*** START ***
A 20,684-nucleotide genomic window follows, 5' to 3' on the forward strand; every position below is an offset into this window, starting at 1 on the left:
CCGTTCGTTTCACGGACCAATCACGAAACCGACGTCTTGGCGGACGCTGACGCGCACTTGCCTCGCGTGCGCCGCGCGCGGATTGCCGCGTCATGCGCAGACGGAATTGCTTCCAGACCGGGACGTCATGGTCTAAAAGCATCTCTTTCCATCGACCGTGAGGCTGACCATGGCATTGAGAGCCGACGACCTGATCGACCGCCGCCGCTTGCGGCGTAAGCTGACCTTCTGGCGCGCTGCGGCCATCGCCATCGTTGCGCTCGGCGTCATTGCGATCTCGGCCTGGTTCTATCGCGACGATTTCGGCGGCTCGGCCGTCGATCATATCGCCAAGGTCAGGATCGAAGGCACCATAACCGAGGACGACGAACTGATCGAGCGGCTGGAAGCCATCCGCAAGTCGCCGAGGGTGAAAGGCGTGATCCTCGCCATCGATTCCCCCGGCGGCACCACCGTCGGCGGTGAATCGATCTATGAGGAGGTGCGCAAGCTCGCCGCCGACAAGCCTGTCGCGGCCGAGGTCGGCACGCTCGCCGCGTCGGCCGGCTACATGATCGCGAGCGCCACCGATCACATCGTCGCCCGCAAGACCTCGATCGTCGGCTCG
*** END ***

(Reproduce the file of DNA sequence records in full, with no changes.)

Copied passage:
A 20,684-nucleotide genomic window follows, 5' to 3' on the forward strand; every position below is an offset into this window, starting at 1 on the left:
CCGTTCGTTTCACGGACCAATCACGAAACCGACGTCTTGGCGGACGCTGACGCGCACTTGCCTCGCGTGCGCCGCGCGCGGATTGCCGCGTCATGCGCAGACGGAATTGCTTCCAGACCGGGACGTCATGGTCTAAAAGCATCTCTTTCCATCGACCGTGAGGCTGACCATGGCATTGAGAGCCGACGACCTGATCGACCGCCGCCGCTTGCGGCGTAAGCTGACCTTCTGGCGCGCTGCGGCCATCGCCATCGTTGCGCTCGGCGTCATTGCGATCTCGGCCTGGTTCTATCGCGACGATTTCGGCGGCTCGGCCGTCGATCATATCGCCAAGGTCAGGATCGAAGGCACCATAACCGAGGACGACGAACTGATCGAGCGGCTGGAAGCCATCCGCAAGTCGCCGAGGGTGAAAGGCGTGATCCTCGCCATCGATTCCCCCGGCGGCACCACCGTCGGCGGTGAATCGATCTATGAGGAGGTGCGCAAGCTCGCCGCCGACAAGCCTGTCGCGGCCGAGGTCGGCACGCTCGCCGCGTCGGCCGGCTACATGATCGCGAGCGCCACCGATCACATCGTCGCCCGCAAGACCTCGATCGTCGGCTCG